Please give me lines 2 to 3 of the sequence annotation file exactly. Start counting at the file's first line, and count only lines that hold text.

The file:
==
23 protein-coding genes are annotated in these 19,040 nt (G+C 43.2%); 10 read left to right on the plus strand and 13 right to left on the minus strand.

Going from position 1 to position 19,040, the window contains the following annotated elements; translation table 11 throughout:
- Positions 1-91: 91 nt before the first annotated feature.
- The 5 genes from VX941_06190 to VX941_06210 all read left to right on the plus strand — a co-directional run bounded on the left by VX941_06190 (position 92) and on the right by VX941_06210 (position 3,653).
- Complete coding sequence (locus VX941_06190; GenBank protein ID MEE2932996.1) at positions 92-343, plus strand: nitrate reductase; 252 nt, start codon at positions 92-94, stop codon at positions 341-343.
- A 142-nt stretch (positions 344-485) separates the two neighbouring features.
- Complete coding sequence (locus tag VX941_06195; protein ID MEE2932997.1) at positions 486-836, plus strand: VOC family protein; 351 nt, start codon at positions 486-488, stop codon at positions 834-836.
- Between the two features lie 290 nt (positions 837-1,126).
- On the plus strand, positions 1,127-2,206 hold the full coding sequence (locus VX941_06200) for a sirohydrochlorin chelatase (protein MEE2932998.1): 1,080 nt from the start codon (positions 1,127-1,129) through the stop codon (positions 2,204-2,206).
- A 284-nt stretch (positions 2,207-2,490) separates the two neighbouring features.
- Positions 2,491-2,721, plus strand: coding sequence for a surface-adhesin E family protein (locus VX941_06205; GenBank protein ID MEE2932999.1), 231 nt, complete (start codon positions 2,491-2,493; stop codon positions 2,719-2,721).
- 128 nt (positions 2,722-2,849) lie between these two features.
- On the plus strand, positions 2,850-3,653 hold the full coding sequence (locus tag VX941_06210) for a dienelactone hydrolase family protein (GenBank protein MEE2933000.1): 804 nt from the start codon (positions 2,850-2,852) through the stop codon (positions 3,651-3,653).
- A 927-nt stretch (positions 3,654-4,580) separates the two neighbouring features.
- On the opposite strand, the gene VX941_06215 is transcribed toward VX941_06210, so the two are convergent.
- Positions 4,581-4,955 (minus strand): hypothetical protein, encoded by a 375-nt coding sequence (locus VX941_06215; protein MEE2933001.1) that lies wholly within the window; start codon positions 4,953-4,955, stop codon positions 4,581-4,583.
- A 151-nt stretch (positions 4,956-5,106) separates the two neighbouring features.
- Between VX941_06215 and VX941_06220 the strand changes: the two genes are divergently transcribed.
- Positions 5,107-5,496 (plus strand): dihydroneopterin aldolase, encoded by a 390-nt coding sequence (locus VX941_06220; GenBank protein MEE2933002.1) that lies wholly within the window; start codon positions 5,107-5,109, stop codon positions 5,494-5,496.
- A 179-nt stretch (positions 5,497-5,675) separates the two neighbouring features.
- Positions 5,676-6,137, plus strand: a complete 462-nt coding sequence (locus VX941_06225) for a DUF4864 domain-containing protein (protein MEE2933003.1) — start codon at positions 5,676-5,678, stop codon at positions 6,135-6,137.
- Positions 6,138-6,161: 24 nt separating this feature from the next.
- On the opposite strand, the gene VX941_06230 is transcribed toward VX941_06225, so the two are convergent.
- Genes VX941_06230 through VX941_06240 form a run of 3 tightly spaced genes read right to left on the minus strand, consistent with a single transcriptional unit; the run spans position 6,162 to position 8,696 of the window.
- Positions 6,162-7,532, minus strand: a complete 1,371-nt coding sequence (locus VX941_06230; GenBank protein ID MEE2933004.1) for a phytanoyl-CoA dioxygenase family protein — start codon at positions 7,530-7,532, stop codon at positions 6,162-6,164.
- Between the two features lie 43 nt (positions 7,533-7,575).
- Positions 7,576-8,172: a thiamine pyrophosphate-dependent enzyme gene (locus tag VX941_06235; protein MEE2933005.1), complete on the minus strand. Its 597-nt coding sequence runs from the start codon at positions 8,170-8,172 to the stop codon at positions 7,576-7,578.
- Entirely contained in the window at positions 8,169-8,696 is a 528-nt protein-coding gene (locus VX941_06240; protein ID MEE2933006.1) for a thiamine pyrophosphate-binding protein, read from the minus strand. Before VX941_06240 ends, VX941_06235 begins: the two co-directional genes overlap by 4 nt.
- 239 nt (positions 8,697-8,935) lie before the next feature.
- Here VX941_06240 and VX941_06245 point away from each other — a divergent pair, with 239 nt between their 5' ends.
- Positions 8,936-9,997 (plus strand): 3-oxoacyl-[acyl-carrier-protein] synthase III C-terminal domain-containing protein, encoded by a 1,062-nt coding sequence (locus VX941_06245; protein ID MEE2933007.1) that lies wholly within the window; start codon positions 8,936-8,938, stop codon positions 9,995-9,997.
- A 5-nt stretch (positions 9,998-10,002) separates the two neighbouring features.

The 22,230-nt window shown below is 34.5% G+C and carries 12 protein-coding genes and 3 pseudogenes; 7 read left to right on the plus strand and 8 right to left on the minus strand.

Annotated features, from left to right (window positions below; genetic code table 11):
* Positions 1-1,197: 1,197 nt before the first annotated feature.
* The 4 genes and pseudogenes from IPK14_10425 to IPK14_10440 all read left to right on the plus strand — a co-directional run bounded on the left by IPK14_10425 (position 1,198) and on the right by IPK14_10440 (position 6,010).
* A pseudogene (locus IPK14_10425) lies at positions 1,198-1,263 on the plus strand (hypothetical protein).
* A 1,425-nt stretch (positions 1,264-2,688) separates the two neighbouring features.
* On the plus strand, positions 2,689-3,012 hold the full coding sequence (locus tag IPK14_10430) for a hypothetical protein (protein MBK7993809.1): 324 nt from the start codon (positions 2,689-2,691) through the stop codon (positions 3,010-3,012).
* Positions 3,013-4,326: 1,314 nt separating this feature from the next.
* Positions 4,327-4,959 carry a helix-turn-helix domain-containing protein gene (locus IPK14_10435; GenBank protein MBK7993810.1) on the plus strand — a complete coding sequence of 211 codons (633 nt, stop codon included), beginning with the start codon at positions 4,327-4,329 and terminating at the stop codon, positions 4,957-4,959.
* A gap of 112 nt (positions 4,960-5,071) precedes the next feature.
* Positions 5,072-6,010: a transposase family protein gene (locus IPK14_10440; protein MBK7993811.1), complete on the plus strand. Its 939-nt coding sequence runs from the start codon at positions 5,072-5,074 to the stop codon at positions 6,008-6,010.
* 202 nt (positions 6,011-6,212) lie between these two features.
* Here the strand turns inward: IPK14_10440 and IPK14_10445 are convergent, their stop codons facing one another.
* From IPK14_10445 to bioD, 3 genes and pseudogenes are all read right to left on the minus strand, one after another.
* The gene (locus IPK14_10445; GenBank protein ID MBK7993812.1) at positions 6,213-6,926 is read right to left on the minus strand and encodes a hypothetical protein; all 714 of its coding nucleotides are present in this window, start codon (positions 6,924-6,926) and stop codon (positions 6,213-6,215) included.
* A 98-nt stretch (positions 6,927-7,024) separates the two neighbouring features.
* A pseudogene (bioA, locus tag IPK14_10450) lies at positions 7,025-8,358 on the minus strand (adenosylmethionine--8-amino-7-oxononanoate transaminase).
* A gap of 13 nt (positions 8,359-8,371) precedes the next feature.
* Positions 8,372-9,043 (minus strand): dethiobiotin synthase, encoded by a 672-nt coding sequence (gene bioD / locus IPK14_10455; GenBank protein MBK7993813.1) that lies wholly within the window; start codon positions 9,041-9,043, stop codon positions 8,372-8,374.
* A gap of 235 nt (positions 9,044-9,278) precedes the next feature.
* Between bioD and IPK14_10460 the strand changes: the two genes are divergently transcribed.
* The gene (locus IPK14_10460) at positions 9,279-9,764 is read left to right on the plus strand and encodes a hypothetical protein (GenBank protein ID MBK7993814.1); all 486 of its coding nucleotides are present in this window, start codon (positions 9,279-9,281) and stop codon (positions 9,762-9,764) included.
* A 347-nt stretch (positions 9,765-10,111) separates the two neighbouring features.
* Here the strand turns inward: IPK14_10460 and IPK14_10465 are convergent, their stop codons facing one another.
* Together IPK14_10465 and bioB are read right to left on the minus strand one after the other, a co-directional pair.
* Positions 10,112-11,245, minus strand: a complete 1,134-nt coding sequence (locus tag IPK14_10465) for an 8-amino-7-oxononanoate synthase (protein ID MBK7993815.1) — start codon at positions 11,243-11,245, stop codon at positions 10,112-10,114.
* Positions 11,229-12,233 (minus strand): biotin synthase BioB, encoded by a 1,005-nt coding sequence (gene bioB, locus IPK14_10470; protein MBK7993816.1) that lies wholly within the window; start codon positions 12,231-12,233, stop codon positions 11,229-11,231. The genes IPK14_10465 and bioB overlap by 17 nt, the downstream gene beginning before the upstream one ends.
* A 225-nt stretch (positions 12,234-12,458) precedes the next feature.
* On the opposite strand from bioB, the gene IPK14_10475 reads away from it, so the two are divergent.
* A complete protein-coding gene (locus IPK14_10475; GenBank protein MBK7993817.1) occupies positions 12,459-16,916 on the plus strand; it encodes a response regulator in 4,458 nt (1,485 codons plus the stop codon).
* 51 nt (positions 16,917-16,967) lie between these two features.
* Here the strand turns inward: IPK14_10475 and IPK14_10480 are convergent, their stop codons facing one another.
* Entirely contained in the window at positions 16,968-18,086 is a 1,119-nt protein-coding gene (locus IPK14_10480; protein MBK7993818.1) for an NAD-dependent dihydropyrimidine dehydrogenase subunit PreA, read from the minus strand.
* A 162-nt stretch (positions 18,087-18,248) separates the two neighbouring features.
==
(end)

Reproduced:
Going from position 1 to position 19,040, the window contains the following annotated elements; translation table 11 throughout:
- Positions 1-91: 91 nt before the first annotated feature.